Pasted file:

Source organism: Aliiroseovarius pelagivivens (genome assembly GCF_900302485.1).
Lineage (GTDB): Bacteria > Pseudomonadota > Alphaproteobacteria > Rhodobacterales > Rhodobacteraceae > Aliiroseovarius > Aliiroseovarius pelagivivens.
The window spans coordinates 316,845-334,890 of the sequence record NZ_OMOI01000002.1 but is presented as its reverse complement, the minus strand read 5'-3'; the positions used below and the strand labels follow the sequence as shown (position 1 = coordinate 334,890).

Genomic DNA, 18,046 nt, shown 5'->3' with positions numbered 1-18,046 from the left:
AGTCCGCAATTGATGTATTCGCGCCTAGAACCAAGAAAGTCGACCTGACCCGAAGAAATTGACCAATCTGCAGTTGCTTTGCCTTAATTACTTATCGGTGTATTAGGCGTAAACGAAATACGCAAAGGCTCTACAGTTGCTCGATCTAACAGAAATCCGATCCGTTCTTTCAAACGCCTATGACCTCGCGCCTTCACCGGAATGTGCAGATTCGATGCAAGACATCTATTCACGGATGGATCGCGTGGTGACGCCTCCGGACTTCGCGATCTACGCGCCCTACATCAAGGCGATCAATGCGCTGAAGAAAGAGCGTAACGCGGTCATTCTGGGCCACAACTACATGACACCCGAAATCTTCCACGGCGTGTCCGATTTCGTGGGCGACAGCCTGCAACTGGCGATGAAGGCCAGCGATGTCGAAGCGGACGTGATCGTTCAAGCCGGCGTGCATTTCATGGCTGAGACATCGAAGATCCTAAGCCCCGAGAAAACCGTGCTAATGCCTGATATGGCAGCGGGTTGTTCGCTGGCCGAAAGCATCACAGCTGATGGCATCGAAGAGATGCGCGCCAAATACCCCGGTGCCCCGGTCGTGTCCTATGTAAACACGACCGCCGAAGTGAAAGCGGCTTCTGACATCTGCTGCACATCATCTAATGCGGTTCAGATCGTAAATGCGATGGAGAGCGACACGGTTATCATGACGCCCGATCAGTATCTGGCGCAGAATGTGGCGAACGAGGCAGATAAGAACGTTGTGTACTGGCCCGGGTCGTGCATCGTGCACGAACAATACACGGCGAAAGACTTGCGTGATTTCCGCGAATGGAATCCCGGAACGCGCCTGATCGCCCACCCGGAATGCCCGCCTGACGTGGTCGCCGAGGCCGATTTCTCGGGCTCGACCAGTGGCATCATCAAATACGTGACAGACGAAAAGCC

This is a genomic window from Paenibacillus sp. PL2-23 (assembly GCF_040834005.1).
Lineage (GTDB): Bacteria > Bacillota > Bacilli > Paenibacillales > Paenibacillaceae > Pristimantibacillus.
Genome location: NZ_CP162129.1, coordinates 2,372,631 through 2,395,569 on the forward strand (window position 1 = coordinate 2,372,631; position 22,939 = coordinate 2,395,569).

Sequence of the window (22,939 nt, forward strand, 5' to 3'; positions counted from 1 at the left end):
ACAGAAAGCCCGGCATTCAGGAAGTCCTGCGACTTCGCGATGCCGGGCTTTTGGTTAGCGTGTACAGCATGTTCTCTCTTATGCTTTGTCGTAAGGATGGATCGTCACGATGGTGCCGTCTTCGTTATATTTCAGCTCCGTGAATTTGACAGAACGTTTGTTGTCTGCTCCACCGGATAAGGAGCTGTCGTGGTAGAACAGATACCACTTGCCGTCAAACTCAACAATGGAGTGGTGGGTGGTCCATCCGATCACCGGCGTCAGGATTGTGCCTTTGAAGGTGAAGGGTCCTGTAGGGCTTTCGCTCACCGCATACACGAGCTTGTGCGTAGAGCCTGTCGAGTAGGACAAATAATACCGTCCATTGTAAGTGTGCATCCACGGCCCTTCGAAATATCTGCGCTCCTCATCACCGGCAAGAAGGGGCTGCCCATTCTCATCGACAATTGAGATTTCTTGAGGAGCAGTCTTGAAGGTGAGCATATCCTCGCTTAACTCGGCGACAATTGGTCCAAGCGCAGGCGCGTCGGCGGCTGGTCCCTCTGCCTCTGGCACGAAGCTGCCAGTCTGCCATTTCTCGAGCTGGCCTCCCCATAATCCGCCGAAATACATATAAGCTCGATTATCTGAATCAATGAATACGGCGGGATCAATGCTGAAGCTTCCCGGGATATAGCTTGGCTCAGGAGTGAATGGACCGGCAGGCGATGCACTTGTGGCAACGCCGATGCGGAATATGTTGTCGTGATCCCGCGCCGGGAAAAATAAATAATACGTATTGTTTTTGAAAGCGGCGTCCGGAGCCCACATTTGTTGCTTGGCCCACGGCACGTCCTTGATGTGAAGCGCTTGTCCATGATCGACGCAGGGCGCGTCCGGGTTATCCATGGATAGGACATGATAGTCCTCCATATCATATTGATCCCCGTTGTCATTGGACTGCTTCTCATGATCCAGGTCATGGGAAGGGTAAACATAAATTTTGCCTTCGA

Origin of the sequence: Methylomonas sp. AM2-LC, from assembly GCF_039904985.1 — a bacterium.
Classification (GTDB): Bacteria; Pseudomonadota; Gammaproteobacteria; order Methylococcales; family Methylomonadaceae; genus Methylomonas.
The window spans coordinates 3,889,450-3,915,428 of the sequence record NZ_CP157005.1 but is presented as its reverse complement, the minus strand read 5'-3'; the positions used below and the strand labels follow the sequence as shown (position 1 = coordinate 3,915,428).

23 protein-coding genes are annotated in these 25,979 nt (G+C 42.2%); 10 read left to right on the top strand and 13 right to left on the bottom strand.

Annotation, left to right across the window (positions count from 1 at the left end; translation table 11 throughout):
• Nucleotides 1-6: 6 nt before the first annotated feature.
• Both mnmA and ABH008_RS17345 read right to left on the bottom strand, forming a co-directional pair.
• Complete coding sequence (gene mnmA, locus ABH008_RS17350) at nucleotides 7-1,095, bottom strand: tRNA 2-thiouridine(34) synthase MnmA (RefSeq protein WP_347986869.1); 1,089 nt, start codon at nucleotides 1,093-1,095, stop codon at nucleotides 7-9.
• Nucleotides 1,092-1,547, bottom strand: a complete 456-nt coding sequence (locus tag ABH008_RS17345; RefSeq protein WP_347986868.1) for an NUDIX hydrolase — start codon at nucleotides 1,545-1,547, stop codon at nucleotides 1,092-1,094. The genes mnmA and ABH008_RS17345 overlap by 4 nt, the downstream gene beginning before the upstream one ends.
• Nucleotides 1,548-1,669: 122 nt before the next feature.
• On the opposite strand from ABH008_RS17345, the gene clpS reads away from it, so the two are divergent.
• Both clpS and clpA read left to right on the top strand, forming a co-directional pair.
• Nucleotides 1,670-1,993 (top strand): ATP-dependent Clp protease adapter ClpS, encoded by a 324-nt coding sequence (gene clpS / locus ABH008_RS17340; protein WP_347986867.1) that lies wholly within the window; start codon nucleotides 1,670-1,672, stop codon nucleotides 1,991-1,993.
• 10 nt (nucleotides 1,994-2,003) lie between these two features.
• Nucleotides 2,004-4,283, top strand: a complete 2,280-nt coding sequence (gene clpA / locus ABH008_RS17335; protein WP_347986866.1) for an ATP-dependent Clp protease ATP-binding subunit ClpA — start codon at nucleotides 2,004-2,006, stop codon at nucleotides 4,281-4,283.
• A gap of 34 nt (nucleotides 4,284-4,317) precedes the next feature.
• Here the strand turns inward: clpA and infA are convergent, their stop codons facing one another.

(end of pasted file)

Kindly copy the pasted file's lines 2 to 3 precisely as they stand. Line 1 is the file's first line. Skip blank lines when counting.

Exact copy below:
Lineage (GTDB): Bacteria > Pseudomonadota > Alphaproteobacteria > Rhodobacterales > Rhodobacteraceae > Aliiroseovarius > Aliiroseovarius pelagivivens.
The window spans coordinates 316,845-334,890 of the sequence record NZ_OMOI01000002.1 but is presented as its reverse complement, the minus strand read 5'-3'; the positions used below and the strand labels follow the sequence as shown (position 1 = coordinate 334,890).